Before Freddie Gray died in police custody, igniting national scrutiny of law enforcement violence, he was one of thousands of victims of childhood lead paint poisoning in Baltimore.
In 2010, five years before his death, Gray and his sisters won a settlement against their landlord worth hundreds of thousands of dollars.
The settlement was representative of a significant victory for lead poisoning victim plaintiffs, who had only recently overcome considerable legal hurdles in imposing liability on landlords.
The tort system’s apparent self-correction resulted in a structured settlement that was designed to help support Gray’s family for decades through a series of periodic payments.
Nonetheless, within three years, Gray had forfeited his rights to the settlement. In late 2013, Gray and his siblings sold, with court approval, $435,000 of settlement payments for an immediate $54,000 lump sum, which amounted to less than twenty percent of the settlement’s present value.
Freddie Gray’s transaction is typical of the robust but—as this Note argues—poorly regulated secondary market for structured settlements. Tort victims with long-term injuries, including childhood victims of lead poisoning, often negotiate structured settlements as opposed to settling claims with single lump-sum payments.
The structured settlement format surged in popularity in the early 1980s following the introduction of a complex federal tax incentive framework.
The incentives reflect the congressional policy concern that tort victims with serious injuries are necessarily less likely to have the ability to support themselves and that, when a lump-sum settlement is spent too quickly, support for these victims and their medical care is left to taxpayers in the form of public benefits.
Despite this concern for the long-term economic security of tort victims—and arguably in direct contradiction of it—the right to a structured settlement payment stream is a transferable asset.
And those rights present an enormous opportunity for profit for the companies—known as “factoring” companies—that purchase them.
The factoring industry, of which the most prominent player is J.G. Wentworth,
quickly became notorious for aggressive business practices that took advantage of the economic precarity of seriously injured tort victims.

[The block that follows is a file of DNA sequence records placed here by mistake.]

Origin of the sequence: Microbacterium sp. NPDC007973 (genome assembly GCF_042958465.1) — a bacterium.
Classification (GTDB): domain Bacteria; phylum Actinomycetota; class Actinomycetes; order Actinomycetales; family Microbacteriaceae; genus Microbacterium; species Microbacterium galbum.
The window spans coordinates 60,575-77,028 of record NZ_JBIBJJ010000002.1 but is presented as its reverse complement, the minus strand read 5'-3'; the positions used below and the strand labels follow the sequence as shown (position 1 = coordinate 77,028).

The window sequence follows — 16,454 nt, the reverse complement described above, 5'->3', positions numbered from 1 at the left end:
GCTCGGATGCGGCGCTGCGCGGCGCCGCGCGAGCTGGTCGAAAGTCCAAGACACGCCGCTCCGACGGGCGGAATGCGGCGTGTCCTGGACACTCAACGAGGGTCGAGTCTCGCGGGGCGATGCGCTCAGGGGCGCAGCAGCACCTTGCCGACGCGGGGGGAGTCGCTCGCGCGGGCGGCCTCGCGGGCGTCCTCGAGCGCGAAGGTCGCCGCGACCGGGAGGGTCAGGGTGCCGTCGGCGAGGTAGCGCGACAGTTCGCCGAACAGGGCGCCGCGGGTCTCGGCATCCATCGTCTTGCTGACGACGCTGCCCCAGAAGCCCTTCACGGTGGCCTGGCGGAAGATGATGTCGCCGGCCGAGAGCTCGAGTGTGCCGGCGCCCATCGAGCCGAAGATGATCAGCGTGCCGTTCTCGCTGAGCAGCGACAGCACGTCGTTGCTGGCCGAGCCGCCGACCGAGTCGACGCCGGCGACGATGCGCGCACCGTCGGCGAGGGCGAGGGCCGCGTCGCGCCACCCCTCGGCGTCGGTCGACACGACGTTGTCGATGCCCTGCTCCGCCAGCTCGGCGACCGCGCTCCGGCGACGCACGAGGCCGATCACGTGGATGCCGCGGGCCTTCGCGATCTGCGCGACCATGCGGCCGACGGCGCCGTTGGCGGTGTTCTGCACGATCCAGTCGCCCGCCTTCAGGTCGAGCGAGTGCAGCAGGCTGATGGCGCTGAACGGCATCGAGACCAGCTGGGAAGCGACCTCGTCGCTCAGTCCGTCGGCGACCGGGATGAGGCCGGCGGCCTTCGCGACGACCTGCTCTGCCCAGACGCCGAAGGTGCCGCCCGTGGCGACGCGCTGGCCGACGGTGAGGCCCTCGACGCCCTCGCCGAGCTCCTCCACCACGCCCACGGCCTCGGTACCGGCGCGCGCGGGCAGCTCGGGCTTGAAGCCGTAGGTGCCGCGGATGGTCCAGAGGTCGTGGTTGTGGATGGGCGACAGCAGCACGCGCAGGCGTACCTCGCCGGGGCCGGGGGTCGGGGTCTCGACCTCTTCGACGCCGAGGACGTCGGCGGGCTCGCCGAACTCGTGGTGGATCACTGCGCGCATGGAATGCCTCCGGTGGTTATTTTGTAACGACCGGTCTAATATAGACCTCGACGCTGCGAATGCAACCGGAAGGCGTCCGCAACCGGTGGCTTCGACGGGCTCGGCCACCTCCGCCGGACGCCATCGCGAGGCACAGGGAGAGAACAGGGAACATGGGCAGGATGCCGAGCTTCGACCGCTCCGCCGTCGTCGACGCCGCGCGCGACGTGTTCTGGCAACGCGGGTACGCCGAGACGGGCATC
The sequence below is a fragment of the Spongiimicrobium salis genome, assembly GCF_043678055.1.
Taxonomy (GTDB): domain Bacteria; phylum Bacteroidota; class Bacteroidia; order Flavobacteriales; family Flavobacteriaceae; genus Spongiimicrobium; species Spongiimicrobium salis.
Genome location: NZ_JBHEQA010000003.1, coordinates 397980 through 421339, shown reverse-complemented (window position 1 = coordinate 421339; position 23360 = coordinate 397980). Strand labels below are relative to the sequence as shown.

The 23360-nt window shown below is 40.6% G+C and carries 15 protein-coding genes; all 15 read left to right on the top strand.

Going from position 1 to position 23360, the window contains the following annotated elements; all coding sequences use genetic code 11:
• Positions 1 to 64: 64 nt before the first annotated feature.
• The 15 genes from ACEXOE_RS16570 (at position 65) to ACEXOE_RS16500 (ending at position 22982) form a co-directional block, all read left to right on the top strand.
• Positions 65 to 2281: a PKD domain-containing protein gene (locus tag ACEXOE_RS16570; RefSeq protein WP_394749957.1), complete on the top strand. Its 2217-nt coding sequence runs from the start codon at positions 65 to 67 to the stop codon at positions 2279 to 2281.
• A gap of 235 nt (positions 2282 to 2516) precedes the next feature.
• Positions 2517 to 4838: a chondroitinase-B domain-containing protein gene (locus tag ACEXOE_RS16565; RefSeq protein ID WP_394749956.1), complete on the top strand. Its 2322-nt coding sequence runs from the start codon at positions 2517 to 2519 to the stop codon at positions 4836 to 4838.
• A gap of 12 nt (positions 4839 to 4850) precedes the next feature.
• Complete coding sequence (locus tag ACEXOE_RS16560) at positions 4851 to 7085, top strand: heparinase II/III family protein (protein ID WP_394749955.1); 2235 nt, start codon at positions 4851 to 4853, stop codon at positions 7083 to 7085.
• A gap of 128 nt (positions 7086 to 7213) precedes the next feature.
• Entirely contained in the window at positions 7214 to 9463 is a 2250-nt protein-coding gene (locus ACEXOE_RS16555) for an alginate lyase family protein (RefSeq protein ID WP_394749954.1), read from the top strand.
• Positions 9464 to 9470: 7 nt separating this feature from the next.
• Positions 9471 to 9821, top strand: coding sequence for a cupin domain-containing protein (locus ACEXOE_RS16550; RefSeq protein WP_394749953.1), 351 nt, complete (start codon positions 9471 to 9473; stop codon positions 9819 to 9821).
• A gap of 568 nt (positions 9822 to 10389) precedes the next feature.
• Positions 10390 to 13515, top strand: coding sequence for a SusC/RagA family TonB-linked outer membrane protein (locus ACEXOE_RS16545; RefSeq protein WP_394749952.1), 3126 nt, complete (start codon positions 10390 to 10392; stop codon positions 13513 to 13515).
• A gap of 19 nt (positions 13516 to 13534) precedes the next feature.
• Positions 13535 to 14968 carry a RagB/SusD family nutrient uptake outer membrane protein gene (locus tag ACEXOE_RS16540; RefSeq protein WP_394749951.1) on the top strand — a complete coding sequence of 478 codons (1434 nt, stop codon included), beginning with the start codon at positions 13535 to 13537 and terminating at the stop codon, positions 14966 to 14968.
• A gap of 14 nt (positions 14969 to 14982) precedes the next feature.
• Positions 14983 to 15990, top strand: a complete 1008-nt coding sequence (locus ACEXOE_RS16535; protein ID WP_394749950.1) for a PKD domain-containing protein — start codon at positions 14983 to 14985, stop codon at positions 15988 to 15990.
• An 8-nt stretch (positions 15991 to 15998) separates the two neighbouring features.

By 2003, the secondary market for structured settlements had reached, by J.G. Wentworth’s own estimate, $1 billion annually.
In response, state legislatures intervened. Since 1997, forty-nine states have passed some version of the Model Structured Settlement Protection Act (SSPA), which, among other reforms, requires state judges to approve settlement transactions only if the court finds that the transaction is in the “best interest” of the tort victim.
As illustrated by Freddie Gray’s case—which, again, involved a childhood lead poisoning victim with serious neurological injuries forfeiting eighty percent of his most significant asset
—the requirement of court approval has largely failed to accomplish its goal of “protect[ing] the recipients of long-term structured settlements from being victimized by companies aggressively seeking the acquisition of their rights.”
Industry experts estimate judges approve at least ninety-five percent of transfer petitions
—and some SSPAs do not prevent factoring companies from refiling petitions until they find a cooperative judge.
In Maryland, for example, one factoring company filed almost two hundred petitions for structured settlement transfers in a two-year span, of which three-fourths involved childhood lead poisoning victims and of which the average transaction offered a third of the settlement’s value.
A single judge received 160 of those petitions—nothing in Maryland’s SSPA prevented factoring companies from forum shopping—and approved about ninety percent of them.